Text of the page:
Research Personality: Prof Dato’ Dr. Fuad Ismail

Professor Dato’ Dr. Fuad Ismail graduated from University Kebangsaan Malaysia (UKM) with a MD in the year 1990. He obtained dual Fellowships from the Royal College of Surgeons Ireland and Royal College of Radiologists London in 1996. Prof Fuad currently serves at UKM as a Clinical Associate Professor of Oncology.

He supervises and serves as an examiner for postgraduate Oncology students in addition to his regular clinical duties. He is also currently the Head of Department at UKM Oncology & Radiotherapy Department since 1999 and Chairman of the Ethics Committee in UKM since 2010. Prof Fuad has contributed as a Committee Member to various Clinical Practice Guidelines for cancer treatment, and most recently in the Management of Cervical Cancer (2015). He is a Committee Member of the Malaysian Oncological Society (MOS) and has authored 26 publications in peer-reviewed journals. Prof Fuad speaks regularly at scientific symposia and has served as a Faculty Member at more than 114 regional and national conferences. He is also actively involved in community service.

Prof Fuad, you have been involved in many oncology clinical trials at UKM. In your opinion, how can phase 2 and 3 clinical trials help broaden treatment options for doctors and patients in this field?
Many oncologists actually participate in clinical trials to give their patients an additional option for therapy. There is the altruistic motive of developing and improving drug therapy but a big portion is also in expanding drug access through a clinical trial. Therapies considered “standard” in Europe and the US, for example Herceptin, as adjuvant for breast cancer, is not readily available here for our patients due to its cost, but by enrolling them into clinical trials, whether in the metastatic or adjuvant setting, allows them to have access to these standard therapies. These are particularly for Phase 3 trials as it is usually a new drug versus standard therapy. For phase 2 trials the motivation is more towards development of new products (drugs).

Why do you think it is important for the Ministry of Health, institutions and universities to work collaboratively towards developing a complete ecosystem in clinical research?
We need to build capacity to be able to develop our own drugs. This is very ambitious given the complexity of the process and the enormous funding required but we do want to move up the value ladder. It is easier to do later phase trials compared to a Phase 1/2 trial but these are the trials that are at the head of innovation, and eventually we should try to move towards researching and trialing our own products. Having said that, product development would more likely be in collaboration with a major pharmaceutical as partner, if at all possible.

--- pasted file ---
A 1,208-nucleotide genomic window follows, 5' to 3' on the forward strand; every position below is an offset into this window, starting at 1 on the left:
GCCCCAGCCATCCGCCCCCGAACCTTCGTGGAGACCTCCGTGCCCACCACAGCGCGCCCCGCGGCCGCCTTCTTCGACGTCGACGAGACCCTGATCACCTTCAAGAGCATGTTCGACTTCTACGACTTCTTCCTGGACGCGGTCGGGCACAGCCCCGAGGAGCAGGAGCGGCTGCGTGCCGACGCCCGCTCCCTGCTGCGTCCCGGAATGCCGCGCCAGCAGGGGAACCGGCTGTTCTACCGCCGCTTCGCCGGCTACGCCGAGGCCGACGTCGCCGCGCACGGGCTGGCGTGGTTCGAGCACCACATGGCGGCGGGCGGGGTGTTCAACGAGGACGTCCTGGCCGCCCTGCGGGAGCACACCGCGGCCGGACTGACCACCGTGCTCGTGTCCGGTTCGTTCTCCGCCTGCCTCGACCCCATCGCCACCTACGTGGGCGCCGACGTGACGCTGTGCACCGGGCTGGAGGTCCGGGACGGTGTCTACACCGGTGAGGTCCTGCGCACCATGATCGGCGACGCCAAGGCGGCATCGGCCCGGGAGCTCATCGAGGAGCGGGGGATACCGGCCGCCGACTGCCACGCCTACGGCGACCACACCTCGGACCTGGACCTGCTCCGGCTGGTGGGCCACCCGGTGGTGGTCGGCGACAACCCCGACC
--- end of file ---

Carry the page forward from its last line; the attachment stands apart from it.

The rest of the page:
We need to build capacity to be able to develop our own drugs. This is very ambitious given the complexity of the process and the enormous funding required but we do want to move up the value ladder.

In the field of clinical research, where do you wish to see Malaysia in the next 10 years?
I hope we would be able to catch up a bit with Singapore who are now testing out their own products and innovative therapies. We should be doing Phase 1/2 trials routinely and be one of the preferred partners. We would need much more coordination and reduce duplication of work/equipment. To do this, the remuneration must be more attractive as to reduce the need for specialists to conduct many clinics and the senior ones would be able to give directions rather than work as foot soldiers.

How has CRM made a difference in the clinical research ecosystem in Malaysia?
CRM has done a good job coordinating some of the research and taking some burden away from researchers, for example providing Study Coordinators. I would like to see CRM being more coordinated with the various centres (eg. with trial updates, new potential projects etc.). At present I think we are still working in silos and know little about what happens outside our institutions and are only updated in person when we meet at meetings. Perhaps some brainstorming session between different institutions would help and guide people to specialize in certain areas rather than to be in competition. CRM can structure to knit MOH, MOHE and different organizations (eg. CARIF) as long as they remain neutral and not strongly affiliated with a particular Ministry.